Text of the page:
Trilogy makes money through revenue-sharing agreements with universities. Neither the University of Texas nor Trilogy would disclose the details of this agreement, other than to say they split both the revenue and expenses.

The University of Texas charges $11,995 for its coding boot camp and $11,500 for the data analytics classroom courses. Their online-only versions are about half the price.

Trilogy is in charge of hiring the teachers, finding and screening the students, developing the curriculum and providing career support services. Kathleen Mabley, director of marketing for Texas Extended Campus, said that UT has oversight over all these decisions. 

“UT and Trilogy meet on a regular basis to review student and course metrics, discuss marketing, program activities and student sentiment related to the course and instructors,” Mabley said in a written statement. 

Trilogy said they don’t release job placement data. In a statement, a Trilogy spokeswoman said they have a “multitude of success stories” on educational outcomes, and that it has internal data for tracking students post-graduation. 

In Austin, Trilogy does have an on-site “student success manager” whose job entails helping students connect with tech recruiters. And Trilogy said some of the companies that have hired their students include Bazaarvoice, BigCommerce, Home Depot and SolarWinds. 

In early October, Holtzman’s coding class held an “open house” to show off their portfolios. Their six-month program had come to an end and this was a chance for students to meet recruiters and showcase the websites, games or other platforms they had built. 

Nick Wagner/AMERICAN-STATESMAN STAFFDaniel Turner, an engineering manager with Accruent, reads a line of code during a demo day for coding boot camp students at the Thompson Conference Center on the campus of the University of Texas in Austin, Texas.

The students came from diverse backgrounds. There was a forklift driver, a nurse, an employee of a global intelligence firm, and two women who came from the pharmaceutical industry. All said they had no prior programming experience.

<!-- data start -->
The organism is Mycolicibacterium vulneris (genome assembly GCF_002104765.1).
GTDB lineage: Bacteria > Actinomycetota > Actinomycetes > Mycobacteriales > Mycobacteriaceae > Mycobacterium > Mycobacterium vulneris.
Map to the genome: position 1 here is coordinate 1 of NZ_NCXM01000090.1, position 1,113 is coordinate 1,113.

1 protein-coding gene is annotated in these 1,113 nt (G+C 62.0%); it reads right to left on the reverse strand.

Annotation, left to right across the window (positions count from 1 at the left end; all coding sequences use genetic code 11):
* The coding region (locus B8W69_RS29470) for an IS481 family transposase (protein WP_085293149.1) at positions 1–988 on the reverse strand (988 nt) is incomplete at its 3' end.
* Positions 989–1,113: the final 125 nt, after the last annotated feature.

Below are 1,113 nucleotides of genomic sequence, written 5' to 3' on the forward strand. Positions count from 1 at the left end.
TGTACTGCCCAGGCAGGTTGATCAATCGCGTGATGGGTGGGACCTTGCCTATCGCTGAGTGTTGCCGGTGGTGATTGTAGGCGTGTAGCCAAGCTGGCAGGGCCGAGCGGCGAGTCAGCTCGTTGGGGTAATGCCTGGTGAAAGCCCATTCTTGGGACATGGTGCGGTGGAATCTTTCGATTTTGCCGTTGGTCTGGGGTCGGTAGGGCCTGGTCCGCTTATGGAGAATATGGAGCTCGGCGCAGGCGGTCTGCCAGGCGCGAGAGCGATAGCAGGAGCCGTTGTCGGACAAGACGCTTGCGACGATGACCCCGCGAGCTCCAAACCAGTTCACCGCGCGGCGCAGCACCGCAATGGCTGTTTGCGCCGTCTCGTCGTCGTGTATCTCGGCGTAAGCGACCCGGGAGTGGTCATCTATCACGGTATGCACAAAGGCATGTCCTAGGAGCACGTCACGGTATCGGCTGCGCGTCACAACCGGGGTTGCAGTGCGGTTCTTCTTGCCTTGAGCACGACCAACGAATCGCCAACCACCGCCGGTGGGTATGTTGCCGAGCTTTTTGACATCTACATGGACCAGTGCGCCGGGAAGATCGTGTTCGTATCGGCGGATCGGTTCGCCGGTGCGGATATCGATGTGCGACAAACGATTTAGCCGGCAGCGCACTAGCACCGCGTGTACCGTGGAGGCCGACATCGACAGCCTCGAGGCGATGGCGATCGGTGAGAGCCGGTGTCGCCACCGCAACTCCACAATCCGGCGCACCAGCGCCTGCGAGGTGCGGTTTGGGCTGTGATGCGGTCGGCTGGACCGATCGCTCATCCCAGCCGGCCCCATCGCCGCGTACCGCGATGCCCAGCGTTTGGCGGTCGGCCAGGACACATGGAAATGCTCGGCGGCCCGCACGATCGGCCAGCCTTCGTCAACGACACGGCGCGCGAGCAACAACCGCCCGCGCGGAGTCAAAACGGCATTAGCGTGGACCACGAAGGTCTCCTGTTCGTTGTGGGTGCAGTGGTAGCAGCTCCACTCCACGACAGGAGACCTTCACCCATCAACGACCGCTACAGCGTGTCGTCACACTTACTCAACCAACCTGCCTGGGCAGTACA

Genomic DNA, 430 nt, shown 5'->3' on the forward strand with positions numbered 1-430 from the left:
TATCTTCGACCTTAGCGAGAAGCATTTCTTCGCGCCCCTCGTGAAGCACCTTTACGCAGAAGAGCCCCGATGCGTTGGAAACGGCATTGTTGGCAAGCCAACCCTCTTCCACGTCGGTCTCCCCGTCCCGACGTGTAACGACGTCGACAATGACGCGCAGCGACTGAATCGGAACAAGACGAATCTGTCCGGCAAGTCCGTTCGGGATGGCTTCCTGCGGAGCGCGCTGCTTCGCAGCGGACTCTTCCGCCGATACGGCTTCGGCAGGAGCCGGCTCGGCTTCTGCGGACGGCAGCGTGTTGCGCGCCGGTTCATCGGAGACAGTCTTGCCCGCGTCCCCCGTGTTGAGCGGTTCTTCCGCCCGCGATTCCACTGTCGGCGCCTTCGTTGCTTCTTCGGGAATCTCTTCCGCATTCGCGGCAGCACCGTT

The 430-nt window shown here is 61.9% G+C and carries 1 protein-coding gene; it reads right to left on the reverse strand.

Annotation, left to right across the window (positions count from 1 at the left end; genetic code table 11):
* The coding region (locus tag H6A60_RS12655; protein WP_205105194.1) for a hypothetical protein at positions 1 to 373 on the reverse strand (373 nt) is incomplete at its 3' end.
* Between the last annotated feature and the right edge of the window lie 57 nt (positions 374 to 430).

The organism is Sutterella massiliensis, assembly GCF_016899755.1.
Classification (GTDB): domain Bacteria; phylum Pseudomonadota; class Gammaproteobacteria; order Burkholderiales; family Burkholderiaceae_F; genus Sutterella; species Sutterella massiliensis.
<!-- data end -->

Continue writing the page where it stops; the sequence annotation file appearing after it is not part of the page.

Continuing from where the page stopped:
Of the six students interviewed during the open house, each said they chose this program because of the University of Texas brand. It meant something to have that name on their certificate, even if the classes were run by Trilogy. 

Students don’t get college credit for these courses, but they do get a certificate showing they have completed the coursework.

Holtzman rattled off seven different programming languages he learned during UT’s boot camp, such as JavaScript, CSS and React, and said part of the value of the class was they teach you “how to learn new technologies on your own.” 

Sitting on a folding chair with his laptop in front of him, Holtzman clicked through his site to show the different web sites he built in the past few months. One was a food truck online ordering system, and another was designed around helping people find adoptable pets in their area.

“I started with zero programming experience before the course,” Holtzman said. “And now, full-site development, I have a pretty good grip on it.”  He quit his bartending job midway through and took out a small loan to pay for it, he said.

His goal is to get a job at an established company,  not a startup that pays in equity, because Holtzman became a father during the boot camp. Though he doesn’t have a job already lined up like some of his classmates, Holtzman said he’s optimistic.

“Austin is great because there is so much tech moving here,” he said.